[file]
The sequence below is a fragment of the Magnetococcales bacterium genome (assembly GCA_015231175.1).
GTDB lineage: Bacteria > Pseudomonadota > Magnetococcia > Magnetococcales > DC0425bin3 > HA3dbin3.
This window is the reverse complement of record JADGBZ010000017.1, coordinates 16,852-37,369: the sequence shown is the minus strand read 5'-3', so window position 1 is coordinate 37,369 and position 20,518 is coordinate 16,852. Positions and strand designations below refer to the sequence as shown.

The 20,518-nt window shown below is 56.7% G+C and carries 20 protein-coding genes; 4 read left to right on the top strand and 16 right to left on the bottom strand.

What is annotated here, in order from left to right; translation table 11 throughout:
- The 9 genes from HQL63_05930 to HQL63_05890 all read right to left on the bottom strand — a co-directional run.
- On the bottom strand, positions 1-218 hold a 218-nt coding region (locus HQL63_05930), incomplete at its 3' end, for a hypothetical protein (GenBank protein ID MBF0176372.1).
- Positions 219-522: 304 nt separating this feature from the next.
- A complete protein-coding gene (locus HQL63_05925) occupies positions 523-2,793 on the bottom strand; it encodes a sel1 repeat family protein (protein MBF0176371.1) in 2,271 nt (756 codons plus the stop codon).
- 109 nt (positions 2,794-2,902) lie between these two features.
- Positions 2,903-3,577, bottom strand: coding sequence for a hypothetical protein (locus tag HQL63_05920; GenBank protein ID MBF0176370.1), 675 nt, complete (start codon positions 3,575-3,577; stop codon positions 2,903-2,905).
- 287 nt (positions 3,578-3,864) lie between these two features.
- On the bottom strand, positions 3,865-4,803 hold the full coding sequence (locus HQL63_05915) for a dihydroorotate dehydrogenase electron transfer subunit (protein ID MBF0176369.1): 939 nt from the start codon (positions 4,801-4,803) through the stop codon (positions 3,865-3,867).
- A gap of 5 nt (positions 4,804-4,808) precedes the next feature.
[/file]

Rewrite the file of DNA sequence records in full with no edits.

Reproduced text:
The sequence below is a fragment of the Magnetococcales bacterium genome (assembly GCA_015231175.1).
GTDB lineage: Bacteria > Pseudomonadota > Magnetococcia > Magnetococcales > DC0425bin3 > HA3dbin3.
This window is the reverse complement of record JADGBZ010000017.1, coordinates 16,852-37,369: the sequence shown is the minus strand read 5'-3', so window position 1 is coordinate 37,369 and position 20,518 is coordinate 16,852. Positions and strand designations below refer to the sequence as shown.

The 20,518-nt window shown below is 56.7% G+C and carries 20 protein-coding genes; 4 read left to right on the top strand and 16 right to left on the bottom strand.

What is annotated here, in order from left to right; translation table 11 throughout:
- The 9 genes from HQL63_05930 to HQL63_05890 all read right to left on the bottom strand — a co-directional run.
- On the bottom strand, positions 1-218 hold a 218-nt coding region (locus HQL63_05930), incomplete at its 3' end, for a hypothetical protein (GenBank protein ID MBF0176372.1).
- Positions 219-522: 304 nt separating this feature from the next.
- A complete protein-coding gene (locus HQL63_05925) occupies positions 523-2,793 on the bottom strand; it encodes a sel1 repeat family protein (protein MBF0176371.1) in 2,271 nt (756 codons plus the stop codon).
- 109 nt (positions 2,794-2,902) lie between these two features.
- Positions 2,903-3,577, bottom strand: coding sequence for a hypothetical protein (locus tag HQL63_05920; GenBank protein ID MBF0176370.1), 675 nt, complete (start codon positions 3,575-3,577; stop codon positions 2,903-2,905).
- 287 nt (positions 3,578-3,864) lie between these two features.
- On the bottom strand, positions 3,865-4,803 hold the full coding sequence (locus HQL63_05915) for a dihydroorotate dehydrogenase electron transfer subunit (protein ID MBF0176369.1): 939 nt from the start codon (positions 4,801-4,803) through the stop codon (positions 3,865-3,867).
- A gap of 5 nt (positions 4,804-4,808) precedes the next feature.